Cash left by wayside for some businesses

In the rush to provide ever-faster service, some businesses in both Canada and the U.S. are forgoing cash altogether.

In Canada, there’s no legal requirement for businesses to accept cash; sellers are allowed to determine the method of payment.

“No law requires anyone to accept bank notes or any other form of payment to settle a commercial transaction,” Josianne Menard, Bank of Canada senior media relations consultant, told the Toronto Sun.

A rotisserie chicken franchise known as Flock recently went cashless at four of its five Toronto restaurants after finding its cash-paying customers only accounted for three per cent of its transactions.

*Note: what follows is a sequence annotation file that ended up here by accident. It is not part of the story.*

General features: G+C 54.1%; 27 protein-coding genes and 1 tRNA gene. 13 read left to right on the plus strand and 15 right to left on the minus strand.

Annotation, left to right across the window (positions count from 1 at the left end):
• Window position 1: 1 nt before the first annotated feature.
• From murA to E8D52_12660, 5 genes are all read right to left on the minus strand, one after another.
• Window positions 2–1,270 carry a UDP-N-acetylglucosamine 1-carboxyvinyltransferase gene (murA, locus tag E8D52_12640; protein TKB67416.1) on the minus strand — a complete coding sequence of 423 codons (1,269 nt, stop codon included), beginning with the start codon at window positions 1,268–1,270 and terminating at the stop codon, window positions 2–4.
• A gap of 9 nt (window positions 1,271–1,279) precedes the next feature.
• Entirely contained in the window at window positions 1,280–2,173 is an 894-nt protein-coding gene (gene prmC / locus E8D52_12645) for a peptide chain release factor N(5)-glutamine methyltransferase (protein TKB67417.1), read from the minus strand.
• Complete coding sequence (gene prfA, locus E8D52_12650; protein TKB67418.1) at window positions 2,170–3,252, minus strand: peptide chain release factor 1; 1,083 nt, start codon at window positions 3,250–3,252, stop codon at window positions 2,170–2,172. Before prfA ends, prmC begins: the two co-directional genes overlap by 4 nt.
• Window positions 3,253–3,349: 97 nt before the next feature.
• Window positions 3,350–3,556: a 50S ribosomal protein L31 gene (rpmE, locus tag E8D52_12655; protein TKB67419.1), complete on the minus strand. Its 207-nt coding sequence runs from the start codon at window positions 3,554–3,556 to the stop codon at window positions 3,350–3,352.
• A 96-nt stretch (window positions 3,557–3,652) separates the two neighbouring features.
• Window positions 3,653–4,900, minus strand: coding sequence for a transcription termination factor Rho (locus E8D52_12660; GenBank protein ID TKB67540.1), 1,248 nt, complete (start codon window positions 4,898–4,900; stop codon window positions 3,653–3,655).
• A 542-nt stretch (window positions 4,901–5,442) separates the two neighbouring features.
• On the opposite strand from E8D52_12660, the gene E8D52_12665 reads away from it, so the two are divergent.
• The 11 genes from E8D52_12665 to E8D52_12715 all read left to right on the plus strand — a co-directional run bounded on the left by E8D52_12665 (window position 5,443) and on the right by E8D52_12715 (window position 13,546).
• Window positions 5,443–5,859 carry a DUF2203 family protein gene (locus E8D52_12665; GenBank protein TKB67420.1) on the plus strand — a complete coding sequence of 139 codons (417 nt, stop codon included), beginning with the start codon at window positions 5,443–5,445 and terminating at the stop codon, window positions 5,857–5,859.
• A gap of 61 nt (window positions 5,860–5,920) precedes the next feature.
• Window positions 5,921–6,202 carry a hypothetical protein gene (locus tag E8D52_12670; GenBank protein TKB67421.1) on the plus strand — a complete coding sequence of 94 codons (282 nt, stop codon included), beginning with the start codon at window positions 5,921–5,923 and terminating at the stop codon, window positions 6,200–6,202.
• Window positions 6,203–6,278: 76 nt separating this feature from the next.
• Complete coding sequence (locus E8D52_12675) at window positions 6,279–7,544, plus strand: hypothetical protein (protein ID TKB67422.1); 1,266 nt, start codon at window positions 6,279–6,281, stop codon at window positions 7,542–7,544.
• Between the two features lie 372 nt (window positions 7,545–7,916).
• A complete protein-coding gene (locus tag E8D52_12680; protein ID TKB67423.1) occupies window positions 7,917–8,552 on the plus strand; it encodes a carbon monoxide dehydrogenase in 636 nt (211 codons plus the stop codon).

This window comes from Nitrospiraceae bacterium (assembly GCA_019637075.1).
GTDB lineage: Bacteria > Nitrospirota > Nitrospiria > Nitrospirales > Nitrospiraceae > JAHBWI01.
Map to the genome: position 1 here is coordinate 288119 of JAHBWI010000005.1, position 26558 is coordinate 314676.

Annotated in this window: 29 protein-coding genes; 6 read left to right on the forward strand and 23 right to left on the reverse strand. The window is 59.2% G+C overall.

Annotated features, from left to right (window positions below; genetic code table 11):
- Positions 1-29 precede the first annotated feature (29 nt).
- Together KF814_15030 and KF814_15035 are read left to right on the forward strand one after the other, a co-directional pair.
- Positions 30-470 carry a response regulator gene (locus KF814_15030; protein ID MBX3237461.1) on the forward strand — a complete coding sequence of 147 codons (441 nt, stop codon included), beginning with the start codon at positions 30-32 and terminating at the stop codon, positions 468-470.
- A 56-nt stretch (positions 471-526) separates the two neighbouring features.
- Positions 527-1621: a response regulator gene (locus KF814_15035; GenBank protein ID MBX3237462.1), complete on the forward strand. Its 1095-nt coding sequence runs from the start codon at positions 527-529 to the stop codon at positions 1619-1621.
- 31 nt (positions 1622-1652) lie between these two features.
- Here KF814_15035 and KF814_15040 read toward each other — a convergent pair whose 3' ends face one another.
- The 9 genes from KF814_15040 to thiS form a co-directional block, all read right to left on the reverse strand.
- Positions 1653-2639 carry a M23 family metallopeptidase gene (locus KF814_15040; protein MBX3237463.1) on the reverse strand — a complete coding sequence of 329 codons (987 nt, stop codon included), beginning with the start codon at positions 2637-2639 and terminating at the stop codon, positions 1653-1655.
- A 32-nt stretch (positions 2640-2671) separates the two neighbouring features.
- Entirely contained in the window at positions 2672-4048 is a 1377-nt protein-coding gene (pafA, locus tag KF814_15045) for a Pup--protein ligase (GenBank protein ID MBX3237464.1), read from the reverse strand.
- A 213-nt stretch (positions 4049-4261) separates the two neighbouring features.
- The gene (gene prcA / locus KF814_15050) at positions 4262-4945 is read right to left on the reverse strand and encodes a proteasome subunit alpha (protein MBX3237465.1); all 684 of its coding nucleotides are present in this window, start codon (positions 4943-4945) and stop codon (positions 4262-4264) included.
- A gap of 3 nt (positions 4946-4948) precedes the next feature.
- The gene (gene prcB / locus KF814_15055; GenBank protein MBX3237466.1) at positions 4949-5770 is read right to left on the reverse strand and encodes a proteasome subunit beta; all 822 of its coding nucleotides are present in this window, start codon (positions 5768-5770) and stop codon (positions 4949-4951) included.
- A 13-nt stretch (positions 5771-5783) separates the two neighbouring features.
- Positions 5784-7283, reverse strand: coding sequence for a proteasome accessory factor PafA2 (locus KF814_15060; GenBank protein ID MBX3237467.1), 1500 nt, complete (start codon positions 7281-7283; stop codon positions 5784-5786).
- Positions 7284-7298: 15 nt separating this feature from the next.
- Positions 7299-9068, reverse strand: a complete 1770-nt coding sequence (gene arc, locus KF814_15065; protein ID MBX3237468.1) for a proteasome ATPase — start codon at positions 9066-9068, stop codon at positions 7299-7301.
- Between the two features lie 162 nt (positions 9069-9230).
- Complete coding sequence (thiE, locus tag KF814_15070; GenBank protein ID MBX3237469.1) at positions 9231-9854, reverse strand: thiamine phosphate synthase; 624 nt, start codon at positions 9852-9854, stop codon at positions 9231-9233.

In the U.S., Starbucks runs at least one cashless store in Seattle, and Sweetgreen – a chain of salad-focused fast-food restaurants – recently went cashless at about 100 of its U.S. locations.

Another fast-food chain, Chopt Creative Salad Co., now has six cash-free locations across Manhattan.

“We were responding to the consumer demand. They told us over time that speed is of the utmost importance,” Nick Marsh, Chopt chief executive, told Bloomberg last fall.

Before the change, Marsh estimated less than 10 per cent of the transactions at its Manhattan locations were cash.

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